long arm of the law
Posted by Dale Buss on June 13, 2012 02:02 PM
As New York City enters a period of public comment on Mayor Michael Bloomberg's proposed ban on large soft drinks, it seems that everyone already has had a lot to say about it. What's left?
There's the contingent who's backing the entire idea, including the city's health commissioner, Dr. Thomas Farley. He heads NYC's Board of Health, which voted unanimously on Tuesday to put Bloomberg's controversial (and lampooned on the current cover of The New Yorker) proposal to the public.
Other avowed fans of the proposed ban include ex-Coca-Cola marketing executive Todd Putman, who has gone on a mea culpa tour to oppose the soft-drink industry and expose his earlier 'dirty' work.
"How can we drive more ounces into more bodies more often" was how Putman described what he perceived as his mission as a Coke marketer.
Meanwhile, however, the proposed ban has fallen flat with New Yorkers in a new poll by Quinnipiac University. Slightly more than half — 51 percent — are against the idea, led by older voters, with 57 percent of those aged 50 to 64 raising their hands as opposed. Manhattan lodged the highest geographic support.Continue reading...
sip on this
Posted by Dale Buss on May 31, 2012 05:58 PM
It didn't take long for New York City Mayor Mike Bloomberg, who has been on the warpath against obesity, to create buzz around his plans for a ban on banning the sale of sugary drinks in containers larger than 16 ounces at cinemas, restaurants and other "service" outlets in Gotham.
Hizzoner barely had time to tweet messages such as, "Obesity kills thousands of NYers a year & adds $4 billion a year in health care costs," and, "Public health officials across America talk about fighting obesity. In NYC, we DO something about it," before one of the biggest brand targets of his proposed move, Coca-Cola, lashed back at the Bloomberg-spurred Department of Health proposal.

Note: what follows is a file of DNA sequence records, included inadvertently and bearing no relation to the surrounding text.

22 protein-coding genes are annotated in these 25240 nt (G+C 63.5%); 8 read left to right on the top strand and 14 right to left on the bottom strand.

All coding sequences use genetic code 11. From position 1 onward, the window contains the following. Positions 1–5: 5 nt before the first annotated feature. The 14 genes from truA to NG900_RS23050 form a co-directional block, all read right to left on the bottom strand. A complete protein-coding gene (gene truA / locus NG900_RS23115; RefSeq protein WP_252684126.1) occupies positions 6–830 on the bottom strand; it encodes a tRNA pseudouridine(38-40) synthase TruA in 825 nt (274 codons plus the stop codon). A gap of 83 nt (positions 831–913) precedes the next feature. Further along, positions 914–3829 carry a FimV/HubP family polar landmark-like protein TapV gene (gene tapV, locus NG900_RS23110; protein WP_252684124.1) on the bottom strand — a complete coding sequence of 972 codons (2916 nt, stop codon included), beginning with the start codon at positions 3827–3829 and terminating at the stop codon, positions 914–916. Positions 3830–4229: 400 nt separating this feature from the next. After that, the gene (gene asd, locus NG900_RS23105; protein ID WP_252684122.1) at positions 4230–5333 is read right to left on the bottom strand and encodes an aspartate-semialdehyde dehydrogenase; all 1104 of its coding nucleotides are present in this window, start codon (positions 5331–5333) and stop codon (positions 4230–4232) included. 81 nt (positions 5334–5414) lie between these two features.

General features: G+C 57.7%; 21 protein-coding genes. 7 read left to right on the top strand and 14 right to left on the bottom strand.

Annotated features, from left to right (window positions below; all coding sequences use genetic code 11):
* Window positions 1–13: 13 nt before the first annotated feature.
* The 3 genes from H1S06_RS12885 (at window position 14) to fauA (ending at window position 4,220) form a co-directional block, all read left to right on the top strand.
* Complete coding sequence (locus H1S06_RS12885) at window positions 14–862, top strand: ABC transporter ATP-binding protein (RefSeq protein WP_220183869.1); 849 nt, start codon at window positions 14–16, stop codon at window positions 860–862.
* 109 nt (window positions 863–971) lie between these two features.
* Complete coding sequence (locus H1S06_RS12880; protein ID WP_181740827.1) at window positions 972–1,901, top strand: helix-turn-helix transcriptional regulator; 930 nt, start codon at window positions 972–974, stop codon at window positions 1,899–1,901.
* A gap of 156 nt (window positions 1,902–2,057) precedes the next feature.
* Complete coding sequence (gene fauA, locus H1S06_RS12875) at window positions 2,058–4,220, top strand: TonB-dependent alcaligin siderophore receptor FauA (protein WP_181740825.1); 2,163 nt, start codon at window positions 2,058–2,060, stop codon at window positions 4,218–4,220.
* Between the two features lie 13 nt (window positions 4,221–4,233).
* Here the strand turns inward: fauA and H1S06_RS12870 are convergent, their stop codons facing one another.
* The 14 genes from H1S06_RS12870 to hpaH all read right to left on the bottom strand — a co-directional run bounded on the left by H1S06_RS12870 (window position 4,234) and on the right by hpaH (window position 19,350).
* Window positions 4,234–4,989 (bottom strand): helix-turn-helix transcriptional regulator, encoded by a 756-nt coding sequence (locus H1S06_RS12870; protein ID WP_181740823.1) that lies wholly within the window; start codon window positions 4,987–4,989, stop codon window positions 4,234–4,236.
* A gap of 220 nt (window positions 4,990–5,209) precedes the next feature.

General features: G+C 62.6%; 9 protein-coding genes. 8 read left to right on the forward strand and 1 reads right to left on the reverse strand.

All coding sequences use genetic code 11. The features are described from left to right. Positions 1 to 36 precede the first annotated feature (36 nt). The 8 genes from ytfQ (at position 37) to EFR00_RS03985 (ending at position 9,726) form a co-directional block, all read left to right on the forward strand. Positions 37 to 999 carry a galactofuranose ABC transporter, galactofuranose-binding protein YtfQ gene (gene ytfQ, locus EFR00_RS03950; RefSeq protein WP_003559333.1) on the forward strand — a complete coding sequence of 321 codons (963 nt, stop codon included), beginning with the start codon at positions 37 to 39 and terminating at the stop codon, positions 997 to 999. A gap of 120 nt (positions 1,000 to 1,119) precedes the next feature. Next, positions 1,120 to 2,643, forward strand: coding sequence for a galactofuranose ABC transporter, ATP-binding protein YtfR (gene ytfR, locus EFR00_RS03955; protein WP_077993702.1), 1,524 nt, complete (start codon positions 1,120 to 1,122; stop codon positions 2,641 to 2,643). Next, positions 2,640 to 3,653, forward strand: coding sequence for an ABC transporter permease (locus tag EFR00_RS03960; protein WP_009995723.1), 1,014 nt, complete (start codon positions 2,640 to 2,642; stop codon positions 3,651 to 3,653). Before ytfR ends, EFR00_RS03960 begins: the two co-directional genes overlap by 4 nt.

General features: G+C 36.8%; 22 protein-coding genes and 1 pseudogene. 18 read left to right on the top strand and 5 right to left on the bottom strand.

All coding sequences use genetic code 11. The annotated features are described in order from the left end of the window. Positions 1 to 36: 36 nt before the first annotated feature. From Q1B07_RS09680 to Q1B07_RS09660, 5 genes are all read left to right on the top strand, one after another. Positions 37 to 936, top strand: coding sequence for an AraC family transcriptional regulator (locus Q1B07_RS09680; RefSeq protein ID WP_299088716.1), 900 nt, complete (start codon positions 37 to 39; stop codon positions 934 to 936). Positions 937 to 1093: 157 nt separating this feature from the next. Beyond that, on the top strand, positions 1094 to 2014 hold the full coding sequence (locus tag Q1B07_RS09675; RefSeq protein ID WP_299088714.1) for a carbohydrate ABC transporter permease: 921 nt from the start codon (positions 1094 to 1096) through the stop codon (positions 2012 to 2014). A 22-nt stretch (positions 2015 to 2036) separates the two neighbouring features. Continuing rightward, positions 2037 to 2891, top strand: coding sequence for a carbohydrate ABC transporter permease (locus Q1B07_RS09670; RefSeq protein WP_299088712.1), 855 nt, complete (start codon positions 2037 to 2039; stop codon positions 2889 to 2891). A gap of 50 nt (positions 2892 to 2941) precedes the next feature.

"The people of New York are much smarter than the New York City Health Department believes," Coca-Cola's statement said. "We are transparent with our consumers. They can see exaclty how many calories are in every beverage we serve. New Yorkers expect and deserve better than this."Continue reading...
Posted by Dale Buss on May 25, 2012 05:01 PM
Coke does it. Pepsi does it. And now Snapple does too. Have their logos on glasses sitting in front of judges of high-profile reality-competition shows on TV, that is. Snapple hatched a deal to have its brand represented on bright yellow glasses that are sitting in front of the three-judge panel on NBC's America's Got Talent, which just launched its new season this week.
On American Idol on FOX, of course, Coca-Cola long has been a sponsor and gets to plop its logo on glasses that are nursed — or not — by judges Randy Jackson, Steven Tyler and Jennifer Lopez as they sit in front of them. Fox's similar show, the U.S. version of X Factor starring Simon Cowell, counts Pepsi as its major sponsor and so features Pepsi glasses in front of the judges.
That has left the AGT judges looking — well, thirsty by comparison. "But not any more," Regan Ebert, VP of marketing for the non-carbonated beverage portfolio for Dr Pepper Snapple Group, told brandchannel. "They'll be refreshed this season."Continue reading...
Posted by Abe Sauer on December 22, 2011 06:05 PM
It's the time for end of the year lists and Nielsen’s "Tops of 2011: Advertising" collection is certainly worth a look.
The media tracking firm covers everything from Volkswagen’s Little Darth Vader Super Bowl phenomenon to product placement. Nielsen says these "best-liked ads reflect the enduring value of traditional ad elements that have withstood the test of time – strong creative, simple and engaging messaging, and a solid emotional connection."
The Nielsen charts that caught our eye were the two pertaining to product placement, because both tell us almost nothing about measuring product placement except to underscore how nobody can properly measure product placement.Continue reading...
Posted by Shirley Brady on March 29, 2011 05:00 PM
Anyone watching The Amazing Race on CBS on Sunday night couldn't have missed the series' latest sponsor. As you can see in the clip above, episode six made a pitstop in Kolkata, India — along with Snapple, which the contestants chugged as they chatted with host Phil Keoghan.
Snapple has created a limited-edition papaya mango tea flavor (along with a diet version) in tandem with its sponsorship of The Amazing Race this season — check out its colorful, India-inspired packaging and labels below.Continue reading...
Posted by Sara Zucker on February 24, 2010 06:35 AM
Organizers of the Olympics are attempting to control reviews of its brand. [Econsultancy]
New technology says that watching the Olympic games on television is so 2009. [Reuters]
The new 4G cellphone technology may not be as fast as corporations claim. [CNN Money]
Twitter users are curious about the site's soon-to-be-implemented advertising platform. [WSJ]
In addition to Canada, Wal-Mart hopes to expand its stores into Latin America. [Businessweek]
Intel and Google have experienced the same type of "sophisticated" hacking. [NY Times]Continue reading...